An interesting study was conducted with 200 patients with a variety of relatively minor symptoms, but for whom a thorough examination led to no firm diagnosis.32 The patients were randomly divided into four groups. Two of the groups received a "positive" interaction with the physician, with one of these groups getting a prescription for a placebo and the other receiving no treatment. The two other groups received a "negative" interaction, and then got either a placebo or no treatment. The "positive" interaction was one in which the patients were given a firm diagnosis and confidently told that they would be better in a few days. The "negative" interaction was one in which no firm assurance was given, including the statement, "I cannot be certain what is the matter with you." If these patients were to receive the placebo they also were told, "I am not sure that the treatment I am going to give you will have an effect."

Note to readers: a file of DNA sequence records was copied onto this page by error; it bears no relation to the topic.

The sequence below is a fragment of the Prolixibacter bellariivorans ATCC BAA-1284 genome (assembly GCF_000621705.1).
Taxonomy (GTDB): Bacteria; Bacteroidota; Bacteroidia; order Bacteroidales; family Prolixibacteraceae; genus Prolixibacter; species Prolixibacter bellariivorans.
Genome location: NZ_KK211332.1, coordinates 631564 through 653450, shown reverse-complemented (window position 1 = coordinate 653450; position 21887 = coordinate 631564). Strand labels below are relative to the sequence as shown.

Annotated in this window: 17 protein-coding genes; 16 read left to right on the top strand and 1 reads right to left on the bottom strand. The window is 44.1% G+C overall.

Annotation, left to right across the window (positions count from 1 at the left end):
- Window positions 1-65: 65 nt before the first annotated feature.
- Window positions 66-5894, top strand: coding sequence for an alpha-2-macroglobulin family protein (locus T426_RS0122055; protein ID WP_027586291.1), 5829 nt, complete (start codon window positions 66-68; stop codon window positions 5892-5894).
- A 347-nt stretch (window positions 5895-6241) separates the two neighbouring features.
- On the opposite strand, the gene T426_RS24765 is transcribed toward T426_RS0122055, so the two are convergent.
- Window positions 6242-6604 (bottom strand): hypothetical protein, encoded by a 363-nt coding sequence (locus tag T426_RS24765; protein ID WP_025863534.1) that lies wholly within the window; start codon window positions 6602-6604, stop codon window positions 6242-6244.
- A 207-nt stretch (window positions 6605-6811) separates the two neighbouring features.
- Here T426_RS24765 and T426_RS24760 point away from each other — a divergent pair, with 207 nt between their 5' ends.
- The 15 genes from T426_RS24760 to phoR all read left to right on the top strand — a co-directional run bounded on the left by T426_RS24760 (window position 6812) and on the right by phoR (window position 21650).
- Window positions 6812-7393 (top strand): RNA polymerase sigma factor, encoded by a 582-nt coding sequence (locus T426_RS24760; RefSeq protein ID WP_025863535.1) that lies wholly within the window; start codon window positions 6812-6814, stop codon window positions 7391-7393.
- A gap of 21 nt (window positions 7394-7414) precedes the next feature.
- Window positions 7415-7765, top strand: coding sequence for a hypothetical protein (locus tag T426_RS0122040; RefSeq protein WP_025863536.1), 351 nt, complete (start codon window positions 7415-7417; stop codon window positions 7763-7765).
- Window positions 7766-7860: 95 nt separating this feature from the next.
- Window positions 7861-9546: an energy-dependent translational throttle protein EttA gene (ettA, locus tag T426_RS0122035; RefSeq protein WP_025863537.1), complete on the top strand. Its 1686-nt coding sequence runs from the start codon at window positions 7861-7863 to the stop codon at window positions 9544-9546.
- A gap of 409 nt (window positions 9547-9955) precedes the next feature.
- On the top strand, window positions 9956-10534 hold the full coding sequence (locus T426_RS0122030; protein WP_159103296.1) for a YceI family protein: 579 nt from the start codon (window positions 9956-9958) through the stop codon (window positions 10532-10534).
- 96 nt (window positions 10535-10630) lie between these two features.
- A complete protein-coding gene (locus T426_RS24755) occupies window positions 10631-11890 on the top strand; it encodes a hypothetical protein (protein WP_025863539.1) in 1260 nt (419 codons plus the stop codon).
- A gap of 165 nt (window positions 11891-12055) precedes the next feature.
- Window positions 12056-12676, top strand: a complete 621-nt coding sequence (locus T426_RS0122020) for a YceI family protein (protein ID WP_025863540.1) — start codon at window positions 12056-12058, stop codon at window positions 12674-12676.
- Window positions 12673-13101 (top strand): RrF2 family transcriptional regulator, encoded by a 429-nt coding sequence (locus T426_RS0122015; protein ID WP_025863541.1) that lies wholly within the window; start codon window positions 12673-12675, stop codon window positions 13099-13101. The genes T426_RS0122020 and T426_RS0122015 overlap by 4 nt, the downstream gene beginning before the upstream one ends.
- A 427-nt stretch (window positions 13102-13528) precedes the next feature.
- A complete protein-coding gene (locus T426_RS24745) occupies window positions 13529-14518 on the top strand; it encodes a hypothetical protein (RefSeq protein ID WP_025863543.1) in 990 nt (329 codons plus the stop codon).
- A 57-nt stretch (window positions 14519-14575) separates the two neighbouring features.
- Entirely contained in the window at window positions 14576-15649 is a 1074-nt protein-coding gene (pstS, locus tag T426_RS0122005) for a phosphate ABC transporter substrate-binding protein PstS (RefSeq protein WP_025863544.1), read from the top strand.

Two weeks after this office visit, all patients were mailed a survey asking about their recovery. Of those who received the positive interaction, 64% said they had recovered. There was no difference between those who were treated and those who were not. Of those who received the negative interaction, 39% had recovered, again with no differences between those treated and not treated. However, given the natural progression of the relatively minor illnesses that these patient had, 61% would have been expected to recover without medical help. Yet as a result of the negative interaction with the physician, many of these people remained ill. This study demonstrates very clearly the importance of being positive and generating hope in patients.32
Yet the problem is that "a favorable therapeutic style requires the therapist’s effort. ... The therapist must do the work of listening, perceiving, communicating, and giving of one’s self in an appropriate manner."1 Recent studies reveal that poorly understood non-specific effects do play a significant role in health. Much of the controversy surrounds which of these effects should be called placebo effects. Regardless of how a placebo is defined, recent studies show that the interaction between patients and physicians or therapists can significantly influence patient outcomes. Therefore, time should be taken to maximize these interactions, not only because they are pragmatically useful, but also because they are central to the ethical practice of medicine.